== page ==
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AIUI, TAC already doesn't permit the communion of divorced and remarried persons. However, I will be quite saddened no longer to be able to communicate in ACCC parishes once they are bound by Roman rules of closed communion.
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ChastMastr
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quote:
Originally posted by Honest Ron Bacardi:
They would probably agree that the sacraments were not sacraments of the Catholic church, but nobody is claiming (these days at least) that they were devoid of efficacy

Actually, at least some are claiming precisely that.

Link...

quote:
...as Catholics, we have access to the very sacraments instituted by Christ and ministered through His one holy priesthood. For this reason, it is never permissible for us to receive Holy Communion or absolution from an Anglican clergyman. Because of the invalidity of the Anglican priesthood, these sacraments are not valid.
That's my understanding of Rome's current position in a nutshell.

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Alt Wally

Cardinal Ximinez
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quote:
Originally posted by RuthW:
Depends on what you think "basic teachings" are.

Yeah, my statement about the basic teachings would certainly be open to a lot of interpretations. In this case I would say maybe what one would find within the catechism would comprise the basic teachings on which there is not room for disagreement or denial.

quote:
Suppose someone is basically on board with the majority of Catholic doctrines and believes that the RCC is the only full and true expression of the faith delivered to the apostles, that the only valid sacraments are those of the RCC, but has no intention of leaving family planning up to the rhythm method -- would it be right for that person to convert? Especially in light of the real practice of most of the Catholics that person knows?
Hopefully any Catholic shipmates will correct me if I misspeak, but IIRC, artificial contraception is considered intrinsically evil in Catholic moral theology; even if the vast majority of the laity essentially ignore the churches teaching. So would it be right to convert when the church says something is evil that you consider benign? That doesn't seem quite right to me. Divorce, which has been brought up in this thread, is another area where there is not room for negotiation and where the church has drawn a clear stance, even if many simply ignore the teachings of their own church.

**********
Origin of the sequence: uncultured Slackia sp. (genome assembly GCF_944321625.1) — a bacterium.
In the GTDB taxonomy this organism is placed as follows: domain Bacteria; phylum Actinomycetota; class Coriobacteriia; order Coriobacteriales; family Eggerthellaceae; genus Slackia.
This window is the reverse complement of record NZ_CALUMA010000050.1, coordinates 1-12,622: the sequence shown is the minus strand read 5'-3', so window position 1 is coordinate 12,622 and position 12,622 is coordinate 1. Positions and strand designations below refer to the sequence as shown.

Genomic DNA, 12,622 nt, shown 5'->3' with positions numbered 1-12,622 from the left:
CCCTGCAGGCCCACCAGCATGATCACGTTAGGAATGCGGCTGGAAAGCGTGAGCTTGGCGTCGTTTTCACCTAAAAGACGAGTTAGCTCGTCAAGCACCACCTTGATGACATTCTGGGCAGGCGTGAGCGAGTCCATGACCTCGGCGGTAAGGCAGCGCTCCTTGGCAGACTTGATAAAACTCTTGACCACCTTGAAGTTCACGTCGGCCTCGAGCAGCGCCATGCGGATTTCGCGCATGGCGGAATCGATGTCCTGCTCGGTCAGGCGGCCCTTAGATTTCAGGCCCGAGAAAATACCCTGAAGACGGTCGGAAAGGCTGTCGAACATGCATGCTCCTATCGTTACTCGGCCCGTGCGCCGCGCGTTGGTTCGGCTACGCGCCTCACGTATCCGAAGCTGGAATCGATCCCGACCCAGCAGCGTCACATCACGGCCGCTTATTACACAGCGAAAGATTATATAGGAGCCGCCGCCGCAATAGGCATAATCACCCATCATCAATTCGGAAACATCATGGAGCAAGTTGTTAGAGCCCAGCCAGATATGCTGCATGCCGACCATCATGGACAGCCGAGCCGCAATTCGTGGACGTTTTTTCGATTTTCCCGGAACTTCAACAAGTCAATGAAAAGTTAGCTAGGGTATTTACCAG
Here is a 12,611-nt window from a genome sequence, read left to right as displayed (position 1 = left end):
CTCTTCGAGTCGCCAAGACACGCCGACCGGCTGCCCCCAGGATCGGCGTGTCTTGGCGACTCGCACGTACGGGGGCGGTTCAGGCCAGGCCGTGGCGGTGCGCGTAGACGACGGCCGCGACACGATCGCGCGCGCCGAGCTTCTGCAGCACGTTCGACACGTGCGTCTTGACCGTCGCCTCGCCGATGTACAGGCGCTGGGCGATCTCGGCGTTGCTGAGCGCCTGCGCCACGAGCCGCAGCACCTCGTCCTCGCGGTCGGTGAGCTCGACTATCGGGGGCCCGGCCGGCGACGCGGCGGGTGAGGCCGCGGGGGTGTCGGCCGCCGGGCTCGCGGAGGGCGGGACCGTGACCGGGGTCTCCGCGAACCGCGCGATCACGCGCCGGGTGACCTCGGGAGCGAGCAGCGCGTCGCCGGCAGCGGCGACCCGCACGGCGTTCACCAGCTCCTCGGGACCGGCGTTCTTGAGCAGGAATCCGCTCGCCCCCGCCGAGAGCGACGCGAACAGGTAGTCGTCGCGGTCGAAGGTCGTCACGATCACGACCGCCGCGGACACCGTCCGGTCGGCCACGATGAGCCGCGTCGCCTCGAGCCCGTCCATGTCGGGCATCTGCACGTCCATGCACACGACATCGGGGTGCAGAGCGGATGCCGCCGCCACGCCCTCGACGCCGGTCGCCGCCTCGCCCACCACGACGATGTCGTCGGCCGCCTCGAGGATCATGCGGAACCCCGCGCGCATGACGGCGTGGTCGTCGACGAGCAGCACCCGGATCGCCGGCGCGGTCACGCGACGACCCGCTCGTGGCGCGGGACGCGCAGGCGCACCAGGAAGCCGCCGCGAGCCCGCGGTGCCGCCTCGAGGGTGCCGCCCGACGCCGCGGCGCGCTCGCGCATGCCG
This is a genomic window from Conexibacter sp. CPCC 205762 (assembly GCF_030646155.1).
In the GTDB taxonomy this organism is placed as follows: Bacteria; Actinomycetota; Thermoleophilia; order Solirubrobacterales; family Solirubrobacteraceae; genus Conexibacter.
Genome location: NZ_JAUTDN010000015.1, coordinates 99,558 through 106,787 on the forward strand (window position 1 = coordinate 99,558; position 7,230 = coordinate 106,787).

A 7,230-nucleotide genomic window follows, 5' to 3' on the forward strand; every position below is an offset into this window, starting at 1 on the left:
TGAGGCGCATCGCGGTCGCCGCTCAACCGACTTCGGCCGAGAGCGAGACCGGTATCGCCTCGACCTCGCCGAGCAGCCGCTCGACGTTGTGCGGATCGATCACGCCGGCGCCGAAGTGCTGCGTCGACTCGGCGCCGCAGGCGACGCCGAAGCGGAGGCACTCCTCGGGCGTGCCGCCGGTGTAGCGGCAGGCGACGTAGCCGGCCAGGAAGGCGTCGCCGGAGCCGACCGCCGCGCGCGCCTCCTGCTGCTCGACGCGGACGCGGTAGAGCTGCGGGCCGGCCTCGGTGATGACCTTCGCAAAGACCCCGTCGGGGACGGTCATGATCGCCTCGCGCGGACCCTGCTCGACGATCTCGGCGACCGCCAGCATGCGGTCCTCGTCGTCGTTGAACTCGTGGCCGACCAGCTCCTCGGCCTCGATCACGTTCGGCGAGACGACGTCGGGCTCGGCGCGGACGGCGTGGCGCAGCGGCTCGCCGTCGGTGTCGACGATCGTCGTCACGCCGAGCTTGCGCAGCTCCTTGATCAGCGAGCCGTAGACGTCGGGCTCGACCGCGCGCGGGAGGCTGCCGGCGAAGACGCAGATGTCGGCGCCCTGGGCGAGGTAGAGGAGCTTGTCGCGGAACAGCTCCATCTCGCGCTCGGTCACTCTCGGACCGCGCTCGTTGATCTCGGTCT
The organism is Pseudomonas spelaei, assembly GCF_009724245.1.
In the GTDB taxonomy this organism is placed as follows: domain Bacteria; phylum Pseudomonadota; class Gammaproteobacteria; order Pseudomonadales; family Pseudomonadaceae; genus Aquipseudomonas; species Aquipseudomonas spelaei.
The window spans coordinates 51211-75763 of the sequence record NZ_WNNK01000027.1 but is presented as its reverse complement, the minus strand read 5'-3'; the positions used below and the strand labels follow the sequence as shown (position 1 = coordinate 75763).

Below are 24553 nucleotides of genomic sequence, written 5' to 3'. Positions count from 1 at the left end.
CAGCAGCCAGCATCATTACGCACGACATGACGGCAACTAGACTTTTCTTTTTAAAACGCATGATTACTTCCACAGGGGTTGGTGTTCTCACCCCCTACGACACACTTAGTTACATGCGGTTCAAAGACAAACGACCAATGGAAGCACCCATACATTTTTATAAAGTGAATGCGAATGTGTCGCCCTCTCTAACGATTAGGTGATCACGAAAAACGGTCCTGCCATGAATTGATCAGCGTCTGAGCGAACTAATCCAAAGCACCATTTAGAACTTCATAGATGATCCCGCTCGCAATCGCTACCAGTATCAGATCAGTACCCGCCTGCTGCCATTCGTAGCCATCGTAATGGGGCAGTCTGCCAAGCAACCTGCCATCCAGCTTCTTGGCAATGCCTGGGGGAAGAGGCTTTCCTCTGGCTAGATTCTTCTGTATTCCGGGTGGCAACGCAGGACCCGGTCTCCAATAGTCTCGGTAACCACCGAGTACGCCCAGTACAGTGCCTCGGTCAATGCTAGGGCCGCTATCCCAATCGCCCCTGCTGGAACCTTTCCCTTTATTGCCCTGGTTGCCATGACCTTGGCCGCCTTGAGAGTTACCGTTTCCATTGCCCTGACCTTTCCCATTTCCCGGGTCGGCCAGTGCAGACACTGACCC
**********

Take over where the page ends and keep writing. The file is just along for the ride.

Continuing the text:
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Alt Wally

Cardinal Ximinez
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quote:
Originally posted by Ricardus:
That said, does anyone else observe a certain irony in the stated denominational affiliations of the posters arguing on this particular tangent?

Alt Wally - Orthodox
Fr Weber - Anglican
RuthW - Anglican
Ricardus - Anglican (OK, I'm as guilty as everyone else in pontificating on what other people's churches teach ...)

What do you make of it? I'm actually not certain of the irony.
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Sir Pellinore
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quote:
Originally posted by LQ:
AIUI, TAC already doesn't permit the communion of divorced and remarried persons. However, I will be quite saddened no longer to be able to communicate in ACCC parishes once they are bound by Roman rules of closed communion.

Really, because the Primate,++ John Hepworth, is twice divorced, as well as being a former Latin Rite priest. [Confused]

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Well...

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Ricardus
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quote:
Originally posted by Fr Weber:
I'm not sure that really signifies. Charles Curran published plenty of books (and most of them were published by RC houses, IIRC); it didn't prevent him from being told to shut up and sit down.

Fair enough - I confess I'd never heard of Charles Curran, and was going by the copyright data on the second page.

What I was actually looking for, though, was Newman's letter to the Duke of Norfolk:
quote:
I have already quoted the words which Cardinal Gousset has adduced from the Fourth Lateran; that "He who acts against his conscience loses his soul." This dictum is brought out with singular fulness and force in the moral treatises of theologians. The celebrated school, known as the Salmanticenses, or Carmelites of Salamanca, lays down the broad proposition, that conscience is ever to be obeyed whether it tells truly or erroneously, and that, whether the error is the fault of the person thus erring or not [Note]. They say that this opinion is certain, and refer, as agreeing with them, to St. Thomas, St. Bonaventura, Caietan, Vasquez, Durandus, Navarrus, Corduba, Layman, Escobar, and fourteen others. Two of them even say this opinion is de fide. Of course, if a man is culpable in being in error, which he might have escaped, had he been more in earnest, for that error he is answerable to God, but still he must act according to that error, while he is in it, because he in full sincerity thinks the error to be truth.